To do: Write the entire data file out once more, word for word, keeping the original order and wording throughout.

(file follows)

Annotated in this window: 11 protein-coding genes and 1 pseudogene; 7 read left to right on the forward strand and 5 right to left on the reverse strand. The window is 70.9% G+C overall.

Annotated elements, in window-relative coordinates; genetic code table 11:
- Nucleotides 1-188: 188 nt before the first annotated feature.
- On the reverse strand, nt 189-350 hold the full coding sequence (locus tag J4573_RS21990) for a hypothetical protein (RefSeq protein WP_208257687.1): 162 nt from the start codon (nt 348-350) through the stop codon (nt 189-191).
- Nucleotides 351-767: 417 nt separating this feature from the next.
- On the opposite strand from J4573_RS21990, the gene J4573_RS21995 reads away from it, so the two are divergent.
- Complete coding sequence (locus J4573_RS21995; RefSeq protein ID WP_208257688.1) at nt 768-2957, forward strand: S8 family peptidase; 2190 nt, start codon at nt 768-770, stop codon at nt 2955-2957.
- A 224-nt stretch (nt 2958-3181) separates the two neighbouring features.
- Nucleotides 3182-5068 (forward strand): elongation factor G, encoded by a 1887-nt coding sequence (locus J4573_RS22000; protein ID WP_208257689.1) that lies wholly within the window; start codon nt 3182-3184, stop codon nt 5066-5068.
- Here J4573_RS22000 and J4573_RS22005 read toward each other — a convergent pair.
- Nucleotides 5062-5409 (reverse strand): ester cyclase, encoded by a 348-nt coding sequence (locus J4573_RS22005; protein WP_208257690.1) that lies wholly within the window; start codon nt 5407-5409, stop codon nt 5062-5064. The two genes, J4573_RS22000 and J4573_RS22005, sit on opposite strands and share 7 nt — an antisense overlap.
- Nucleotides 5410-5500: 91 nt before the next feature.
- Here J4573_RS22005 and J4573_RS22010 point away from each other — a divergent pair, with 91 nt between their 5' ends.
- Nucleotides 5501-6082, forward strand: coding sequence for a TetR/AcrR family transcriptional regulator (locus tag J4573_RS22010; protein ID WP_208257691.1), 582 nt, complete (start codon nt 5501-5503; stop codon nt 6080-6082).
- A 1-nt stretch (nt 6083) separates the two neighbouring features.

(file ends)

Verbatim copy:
Annotated in this window: 11 protein-coding genes and 1 pseudogene; 7 read left to right on the forward strand and 5 right to left on the reverse strand. The window is 70.9% G+C overall.

Annotated elements, in window-relative coordinates; genetic code table 11:
- Nucleotides 1-188: 188 nt before the first annotated feature.
- On the reverse strand, nt 189-350 hold the full coding sequence (locus tag J4573_RS21990) for a hypothetical protein (RefSeq protein WP_208257687.1): 162 nt from the start codon (nt 348-350) through the stop codon (nt 189-191).
- Nucleotides 351-767: 417 nt separating this feature from the next.
- On the opposite strand from J4573_RS21990, the gene J4573_RS21995 reads away from it, so the two are divergent.
- Complete coding sequence (locus J4573_RS21995; RefSeq protein ID WP_208257688.1) at nt 768-2957, forward strand: S8 family peptidase; 2190 nt, start codon at nt 768-770, stop codon at nt 2955-2957.
- A 224-nt stretch (nt 2958-3181) separates the two neighbouring features.
- Nucleotides 3182-5068 (forward strand): elongation factor G, encoded by a 1887-nt coding sequence (locus J4573_RS22000; protein ID WP_208257689.1) that lies wholly within the window; start codon nt 3182-3184, stop codon nt 5066-5068.
- Here J4573_RS22000 and J4573_RS22005 read toward each other — a convergent pair.
- Nucleotides 5062-5409 (reverse strand): ester cyclase, encoded by a 348-nt coding sequence (locus J4573_RS22005; protein WP_208257690.1) that lies wholly within the window; start codon nt 5407-5409, stop codon nt 5062-5064. The two genes, J4573_RS22000 and J4573_RS22005, sit on opposite strands and share 7 nt — an antisense overlap.
- Nucleotides 5410-5500: 91 nt before the next feature.
- Here J4573_RS22005 and J4573_RS22010 point away from each other — a divergent pair, with 91 nt between their 5' ends.
- Nucleotides 5501-6082, forward strand: coding sequence for a TetR/AcrR family transcriptional regulator (locus tag J4573_RS22010; protein ID WP_208257691.1), 582 nt, complete (start codon nt 5501-5503; stop codon nt 6080-6082).
- A 1-nt stretch (nt 6083) separates the two neighbouring features.